Yesterday, we learned that some panhandlers around South Brooklyn neighborhoods have taken to dressing like Orthodox Jews (and talking a little Hebrew) in order to gain sympathy from locals. But it turns out they aren't the only Schnorrers using trickery to get more money: the Times reports today about a group of Chinese men who have allegedly started dressing up as Buddhist monks to beg around midtown.

They describe their appearance and mannerisms:

They are mostly men of Chinese descent, with shaved heads, beatific smiles and flowing robes of orange, but sometimes brown or gray. They follow a similar script: Offering wishes of peace and a shiny amulet, they solicit donations from passers-by, often reinforcing their pitch by showing a picture of a temple for which the money seems to be intended. Then they open a notebook filled with the names of previous donors and the amounts given.

The men appear to be Buddhist monks; a smaller number of similarly dressed women say they are Taoist nuns.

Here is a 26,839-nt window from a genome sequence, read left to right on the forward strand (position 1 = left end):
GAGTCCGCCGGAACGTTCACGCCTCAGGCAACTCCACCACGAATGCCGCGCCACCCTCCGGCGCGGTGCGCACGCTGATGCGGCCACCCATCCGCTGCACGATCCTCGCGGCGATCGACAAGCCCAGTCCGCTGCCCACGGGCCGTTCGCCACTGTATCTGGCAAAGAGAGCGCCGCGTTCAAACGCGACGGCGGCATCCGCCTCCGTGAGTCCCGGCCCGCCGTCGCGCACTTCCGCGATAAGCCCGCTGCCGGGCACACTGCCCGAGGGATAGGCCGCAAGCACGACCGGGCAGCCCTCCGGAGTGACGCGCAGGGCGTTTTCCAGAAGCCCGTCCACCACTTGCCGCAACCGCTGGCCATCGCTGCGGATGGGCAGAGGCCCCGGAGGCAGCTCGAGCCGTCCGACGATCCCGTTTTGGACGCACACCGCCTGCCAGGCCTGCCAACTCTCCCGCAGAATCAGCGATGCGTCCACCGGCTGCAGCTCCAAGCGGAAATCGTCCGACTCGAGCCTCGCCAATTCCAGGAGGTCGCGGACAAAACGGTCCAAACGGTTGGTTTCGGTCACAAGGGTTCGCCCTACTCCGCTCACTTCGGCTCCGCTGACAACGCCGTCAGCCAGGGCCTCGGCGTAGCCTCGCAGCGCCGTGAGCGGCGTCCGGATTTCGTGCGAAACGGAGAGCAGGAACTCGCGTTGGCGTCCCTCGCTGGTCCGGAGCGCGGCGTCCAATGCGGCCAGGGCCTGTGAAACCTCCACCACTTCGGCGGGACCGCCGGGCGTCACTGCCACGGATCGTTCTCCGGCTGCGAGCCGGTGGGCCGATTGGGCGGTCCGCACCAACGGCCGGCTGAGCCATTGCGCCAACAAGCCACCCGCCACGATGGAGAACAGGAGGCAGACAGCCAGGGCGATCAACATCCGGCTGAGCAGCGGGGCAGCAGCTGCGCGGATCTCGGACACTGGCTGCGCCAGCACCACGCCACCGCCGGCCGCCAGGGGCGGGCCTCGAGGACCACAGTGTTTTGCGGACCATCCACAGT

No one seems to know who they really are or where they come from. The police have taken no official stance, stepping in only when the monks become aggressive. Various Buddhists have confronted the men, asking about their affiliation or quizzing them about the religion’s precepts. The men remain silent or simply walk away.

Members of the Buddhist community of NYC believe these men are the same "bogus buddhists" who have gotten in trouble with local authorities in Australia, Canada, New Zealand and Hong Kong. "They are damaging the reputation of real monks and damaging the reputation of Buddhists in America," Shi Ruifa, a Brooklyn monk who is president of a confederation of nearly 50 temples, told the Times. Shi found out about the scam after he confronted one of the men in Sunset Park, and quizzed him on the Five Precepts of Buddhism. He didn't know any of them.

There is now a Facebook page for people to track their interactions with them, "Fake Monks in New York City." So far, at least nine of these fake monks have been arrested, mostly on charges of aggressive begging or unlicensed vending.

The Times offers a few more descriptions of various interviews and run-ins with the fake monks, including this:

One woman dressed as a nun said her temple was in Taiwan, but declined to give specifics.

“I cannot tell you where my temple is,” answered another woman dressed as a nun, who said her family name was Lin and that people called her Little Lin. “I won’t tell you. But it’s not that I don’t have a temple.” At another point, she grabbed at the sleeves of her robe and said, “If I didn’t have a temple, why would I be dressed like this?”